United States Congressman Blaine Luetkemeyer touched on several issues of local and national interest from agriculture, education, the federal budget and even Donald Trump during a speech and question and answer session with a US government class at State Fair Community College last week.

United States Congressman Blaine Luetkemeyer touched on several issues of local and national interest from agriculture, education, the federal budget and even Donald Trump during a speech and question and answer session with a U.S. government class at State Fair Community College - Lake Campus last week. 

A native of St. Elizabeth, Mo., Luetkemeyer was elected in 2008 to represent the 13 counties ranging from the Lake of the Ozarks to St. Louis that make up the 3rd Congressional District of Missouri. The former Missouri state representative and small businessman now serves on the House Financial Services Committee and the House Small Business Committee, and is the Chairman of the subcommittee on Housing and Insurance. 

Luetkemeyer gave a quick speech on how the federal government budget process works and some of his proudest accomplishments in Washington before opening the floor to general questions from students.

Here are four of his responses to student questions.

What are your thoughts on the recent changes to education testing? 

“We’ve empowered the states and local school districts to figure out what they want to do in regards to testing. We didn’t mandate testing. We just said testing needed to be done. It allows states to set up their own testing systems in collaboration with the local schools through DESE.” 

What is your stance on proposed cuts in the agriculture bill? 

“I’ve been in a big proponent of the agriculture bill. I’ve fought for that thing. The crop insurance program is doing pretty well based on the farmers I’ve talked to, they like it. To me this is a better way to subsidize the insurance subsidy programs that have gotten out of control. Even the farmers agree this is a better way to do it. An agriculture bill in Congress is very difficult to pas and it’s a difficult bill to work with. You’re going to see people continue to go after the insurance subsidies and we have to fight back. It is a true fight and we’ll keep fighting.” 

What can be done to increase police officer safety? 

“The best thing we could from the federal side is to provide funding for officers, training and equipment at the state and local levels. I’m not a big proponent of wanting Washington to come in and fix things. They know what they need the best for their departments. I would really like the local folks to work with their state legislature to figure out their needs. Your needs at the Lake are going to be different than St. Louis. But the main thing we can do is provide adequate funding.”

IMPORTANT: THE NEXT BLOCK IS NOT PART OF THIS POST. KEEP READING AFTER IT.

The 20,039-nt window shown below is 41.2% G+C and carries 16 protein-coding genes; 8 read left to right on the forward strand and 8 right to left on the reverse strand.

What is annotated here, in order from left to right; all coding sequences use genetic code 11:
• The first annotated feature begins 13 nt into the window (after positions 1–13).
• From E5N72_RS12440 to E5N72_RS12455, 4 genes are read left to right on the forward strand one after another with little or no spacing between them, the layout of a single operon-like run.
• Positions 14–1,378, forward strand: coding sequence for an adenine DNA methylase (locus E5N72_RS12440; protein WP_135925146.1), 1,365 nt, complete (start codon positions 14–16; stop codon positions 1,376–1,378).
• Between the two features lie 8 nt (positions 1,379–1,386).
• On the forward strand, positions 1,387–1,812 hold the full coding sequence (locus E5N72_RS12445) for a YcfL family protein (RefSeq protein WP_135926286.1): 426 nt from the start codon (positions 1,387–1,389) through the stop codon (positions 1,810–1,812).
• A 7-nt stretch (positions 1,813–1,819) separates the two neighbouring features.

What are your thoughts on Trump? 

“Trump brings an interesting dynamic to the election process. He is rewriting the books on political campaigns. He is rewriting the books on political candidates. Trump is just saying what people think. My district voted for Trump, big, in the presidential primary. People are very supportive of him because they’re tired of what’s going in Washington, they’re tired of them saying they’re going to keep waves of refugees from coming in and don’t do it. You have a system that actually empowers people to come here. Trump is basically saying, ‘you know what we’ve got a great country and we have a right way to come in, the wrong way to come in is to sneak in through the back door.’  I have no problem with people coming here and wanting to live and work in our society, but they have to follow our laws. I know he wants to build a wall. I think there’s a few different solutions to a wall. You have to have a deterrent, it could be a patrol, a wall, GPS tracking, drones, there’s lots of way to do it. I don’t think we need to build a wall, we have a military. What about military patrols to relieve the border patrols. I think there’s different ways to fix that problem. It’s a hot, hot topic.”